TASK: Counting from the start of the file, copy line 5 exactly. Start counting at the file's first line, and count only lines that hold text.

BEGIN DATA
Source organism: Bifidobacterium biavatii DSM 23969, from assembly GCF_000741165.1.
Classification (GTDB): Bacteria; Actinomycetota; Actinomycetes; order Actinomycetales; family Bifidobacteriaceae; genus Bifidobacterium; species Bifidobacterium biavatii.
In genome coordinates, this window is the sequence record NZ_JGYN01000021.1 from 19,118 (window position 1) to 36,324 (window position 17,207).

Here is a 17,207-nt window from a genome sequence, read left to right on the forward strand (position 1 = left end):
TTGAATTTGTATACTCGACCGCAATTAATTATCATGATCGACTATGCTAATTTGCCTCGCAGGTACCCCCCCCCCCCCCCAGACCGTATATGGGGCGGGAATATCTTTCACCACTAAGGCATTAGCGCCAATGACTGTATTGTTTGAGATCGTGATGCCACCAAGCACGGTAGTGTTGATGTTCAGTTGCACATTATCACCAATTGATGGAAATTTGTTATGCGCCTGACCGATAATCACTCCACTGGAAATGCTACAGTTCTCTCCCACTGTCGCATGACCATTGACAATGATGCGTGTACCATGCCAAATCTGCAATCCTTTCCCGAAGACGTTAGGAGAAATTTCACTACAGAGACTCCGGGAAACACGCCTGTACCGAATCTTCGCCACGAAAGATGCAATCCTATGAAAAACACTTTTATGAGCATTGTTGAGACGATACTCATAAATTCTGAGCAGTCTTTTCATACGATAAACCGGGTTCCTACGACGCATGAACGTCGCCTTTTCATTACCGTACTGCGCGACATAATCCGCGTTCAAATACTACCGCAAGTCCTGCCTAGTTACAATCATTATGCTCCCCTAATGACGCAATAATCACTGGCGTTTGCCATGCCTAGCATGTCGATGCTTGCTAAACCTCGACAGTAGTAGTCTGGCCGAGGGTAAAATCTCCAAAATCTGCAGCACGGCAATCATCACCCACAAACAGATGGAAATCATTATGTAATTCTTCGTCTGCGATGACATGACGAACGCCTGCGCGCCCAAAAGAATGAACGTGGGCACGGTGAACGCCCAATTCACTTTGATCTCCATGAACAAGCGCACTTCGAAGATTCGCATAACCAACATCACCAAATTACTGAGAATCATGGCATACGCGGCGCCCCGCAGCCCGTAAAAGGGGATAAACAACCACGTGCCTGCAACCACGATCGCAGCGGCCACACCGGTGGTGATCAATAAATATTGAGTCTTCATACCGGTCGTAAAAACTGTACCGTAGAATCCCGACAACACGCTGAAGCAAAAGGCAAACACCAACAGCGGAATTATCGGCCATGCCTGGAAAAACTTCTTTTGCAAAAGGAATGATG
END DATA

TTGAATTTGTATACTCGACCGCAATTAATTATCATGATCGACTATGCTAATTTGCCTCGCAGGTACCCCCCCCCCCCCCCAGACCGTATATGGGGCGGGAATATCTTTCACCACTAAGGCATTAGCGCCAATGACTGTATTGTTTGAGATCGTGATGCCACCAAGCACGGTAGTGTTGATGTTCAGTTGCACATTATCACCAATTGATGGAAATTTGTTATGCGCCTGACCGATAATCACTCCACTGGAAATGCTACAGTTCTCTCCCACTGTCGCATGACCATTGACAATGATGCGTGTACCATGCCAAATCTGCAATCCTTTCCCGAAGACGTTAGGAGAAATTTCACTACAGAGACTCCGGGAAACACGCCTGTACCGAATCTTCGCCACGAAAGATGCAATCCTATGAAAAACACTTTTATGAGCATTGTTGAGACGATACTCATAAATTCTGAGCAGTCTTTTCATACGATAAACCGGGTTCCTACGACGCATGAACGTCGCCTTTTCATTACCGTACTGCGCGACATAATCCGCGTTCAAATACTACCGCAAGTCCTGCCTAGTTACAATCATTATGCTCCCCTAATGACGCAATAATCACTGGCGTTTGCCATGCCTAGCATGTCGATGCTTGCTAAACCTCGACAGTAGTAGTCTGGCCGAGGGTAAAATCTCCAAAATCTGCAGCACGGCAATCATCACCCACAAACAGATGGAAATCATTATGTAATTCTTCGTCTGCGATGACATGACGAACGCCTGCGCGCCCAAAAGAATGAACGTGGGCACGGTGAACGCCCAATTCACTTTGATCTCCATGAACAAGCGCACTTCGAAGATTCGCATAACCAACATCACCAAATTACTGAGAATCATGGCATACGCGGCGCCCCGCAGCCCGTAAAAGGGGATAAACAACCACGTGCCTGCAACCACGATCGCAGCGGCCACACCGGTGGTGATCAATAAATATTGAGTCTTCATACCGGTCGTAAAAACTGTACCGTAGAATCCCGACAACACGCTGAAGCAAAAGGCAAACACCAACAGCGGAATTATCGGCCATGCCTGGAAAAACTTCTTTTGCAAAAGGAATGATG